Aerobacter (Enterobacter) aerogenes and Escherichia coli were inoculated separately into commercially produced samples of yogurt, buttermilk, sour cream, and cottage cheese. Inoculated products were stored at 7.2 C and were tested daily for up to 10 days to determine changes in numbers of coliforms and in pH values. The number of viable coliforms in yogurt declined dramatically and was markedly different from the initial value after only 24 hr of storage. Usually, survival of coliforms in yogurt did not exceed 3 days of holding. In buttermilk, most often a marked decline in numbers of coliforms was evident after 24 hr of storage. A substantial reduction in numbers (>50% of organisms present initially) of A. aerogenes B199 occurred in sour cream during the first 24 hr of storage, but a similar decline in numbers of E. coli and A. aerogenes FD was not evident until after 3 days of storage. Changes in numbers of E. coli and A. aerogenes in cottage cheese generally were not as rapid as in other products during the first days of storage. A few cottage cheese samples, however, did support rapid increases in test culture numbers. Because of the rapid decline in numbers of coliforms in yogurt, buttermilk, and sour cream, the provision in Standard Methods for the Examination of Dairy Products that permits examination of some of these products for up to 48 hr after manufacture seems inadvisable.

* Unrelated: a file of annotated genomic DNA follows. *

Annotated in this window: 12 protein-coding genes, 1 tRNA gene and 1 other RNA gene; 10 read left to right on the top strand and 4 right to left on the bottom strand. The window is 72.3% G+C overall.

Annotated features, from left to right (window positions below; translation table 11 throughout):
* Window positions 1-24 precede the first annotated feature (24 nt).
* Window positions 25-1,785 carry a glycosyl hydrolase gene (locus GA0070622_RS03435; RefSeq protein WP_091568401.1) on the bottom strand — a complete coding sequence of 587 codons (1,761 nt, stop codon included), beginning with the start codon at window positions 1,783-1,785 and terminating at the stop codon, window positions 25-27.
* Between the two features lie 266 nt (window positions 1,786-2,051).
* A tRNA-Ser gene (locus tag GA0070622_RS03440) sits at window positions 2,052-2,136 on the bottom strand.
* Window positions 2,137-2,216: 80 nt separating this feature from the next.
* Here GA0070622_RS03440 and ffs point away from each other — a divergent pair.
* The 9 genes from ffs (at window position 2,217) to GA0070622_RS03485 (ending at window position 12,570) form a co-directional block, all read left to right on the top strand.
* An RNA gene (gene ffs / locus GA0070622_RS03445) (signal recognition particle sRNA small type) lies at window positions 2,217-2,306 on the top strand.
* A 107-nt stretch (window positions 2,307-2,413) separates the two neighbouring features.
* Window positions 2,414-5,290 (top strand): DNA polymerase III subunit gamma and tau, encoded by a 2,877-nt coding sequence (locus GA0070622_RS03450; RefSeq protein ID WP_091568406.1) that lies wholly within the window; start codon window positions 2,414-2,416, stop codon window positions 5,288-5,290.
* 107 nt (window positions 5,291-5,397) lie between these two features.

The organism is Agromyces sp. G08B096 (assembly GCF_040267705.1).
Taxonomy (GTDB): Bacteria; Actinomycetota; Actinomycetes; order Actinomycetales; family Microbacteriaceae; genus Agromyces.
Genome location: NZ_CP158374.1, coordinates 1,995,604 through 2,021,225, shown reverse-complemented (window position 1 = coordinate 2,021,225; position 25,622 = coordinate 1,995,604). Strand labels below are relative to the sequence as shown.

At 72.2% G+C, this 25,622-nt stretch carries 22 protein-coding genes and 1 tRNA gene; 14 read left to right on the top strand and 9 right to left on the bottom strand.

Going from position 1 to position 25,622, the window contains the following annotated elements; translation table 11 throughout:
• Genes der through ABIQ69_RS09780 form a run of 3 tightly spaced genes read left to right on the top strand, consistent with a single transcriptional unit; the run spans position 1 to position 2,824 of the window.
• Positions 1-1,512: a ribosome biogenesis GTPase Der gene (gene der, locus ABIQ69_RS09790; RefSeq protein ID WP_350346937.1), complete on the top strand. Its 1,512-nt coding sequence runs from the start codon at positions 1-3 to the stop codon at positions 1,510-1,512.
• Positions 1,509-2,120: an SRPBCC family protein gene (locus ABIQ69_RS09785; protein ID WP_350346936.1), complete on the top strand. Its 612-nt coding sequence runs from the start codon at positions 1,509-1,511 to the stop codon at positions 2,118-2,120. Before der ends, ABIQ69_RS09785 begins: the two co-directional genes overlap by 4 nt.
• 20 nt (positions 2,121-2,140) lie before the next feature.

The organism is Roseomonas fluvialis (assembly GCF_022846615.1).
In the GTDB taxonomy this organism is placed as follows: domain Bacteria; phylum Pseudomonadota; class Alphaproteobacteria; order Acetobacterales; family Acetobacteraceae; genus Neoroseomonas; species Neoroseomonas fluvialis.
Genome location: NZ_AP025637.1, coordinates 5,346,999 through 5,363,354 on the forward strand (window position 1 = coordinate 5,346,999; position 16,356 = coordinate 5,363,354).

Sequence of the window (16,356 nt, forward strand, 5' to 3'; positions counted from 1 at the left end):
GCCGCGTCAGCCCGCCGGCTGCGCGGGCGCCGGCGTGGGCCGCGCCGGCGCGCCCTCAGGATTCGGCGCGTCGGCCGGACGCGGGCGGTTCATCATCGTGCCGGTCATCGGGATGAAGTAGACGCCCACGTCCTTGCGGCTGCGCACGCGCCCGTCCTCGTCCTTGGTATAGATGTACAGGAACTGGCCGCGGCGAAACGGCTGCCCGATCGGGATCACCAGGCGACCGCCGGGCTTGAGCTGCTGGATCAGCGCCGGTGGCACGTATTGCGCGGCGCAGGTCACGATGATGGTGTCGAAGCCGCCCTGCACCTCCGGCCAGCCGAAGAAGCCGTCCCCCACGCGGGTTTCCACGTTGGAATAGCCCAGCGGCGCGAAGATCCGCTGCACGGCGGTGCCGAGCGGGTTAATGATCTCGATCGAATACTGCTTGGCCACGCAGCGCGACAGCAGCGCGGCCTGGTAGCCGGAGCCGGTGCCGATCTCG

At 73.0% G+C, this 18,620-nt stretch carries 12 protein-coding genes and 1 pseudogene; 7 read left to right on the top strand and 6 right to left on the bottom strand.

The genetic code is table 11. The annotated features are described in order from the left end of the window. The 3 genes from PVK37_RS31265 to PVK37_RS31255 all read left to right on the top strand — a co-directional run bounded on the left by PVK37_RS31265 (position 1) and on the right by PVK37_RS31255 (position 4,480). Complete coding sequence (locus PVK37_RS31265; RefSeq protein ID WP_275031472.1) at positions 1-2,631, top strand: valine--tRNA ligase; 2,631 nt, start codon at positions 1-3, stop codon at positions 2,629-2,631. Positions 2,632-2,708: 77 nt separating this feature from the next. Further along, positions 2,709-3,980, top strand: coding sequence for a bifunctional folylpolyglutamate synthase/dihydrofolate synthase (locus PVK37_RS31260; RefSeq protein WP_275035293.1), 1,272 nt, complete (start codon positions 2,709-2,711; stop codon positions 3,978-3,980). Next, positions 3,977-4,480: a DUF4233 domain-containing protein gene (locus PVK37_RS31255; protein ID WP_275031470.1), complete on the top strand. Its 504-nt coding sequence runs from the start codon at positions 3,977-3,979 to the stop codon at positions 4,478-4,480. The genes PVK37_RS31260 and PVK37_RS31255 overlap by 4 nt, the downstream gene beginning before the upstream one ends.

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Author notes

1Published with the approval of the Director of the Research Division of the College of Agricultural and Life Sciences, University of Wisconsin.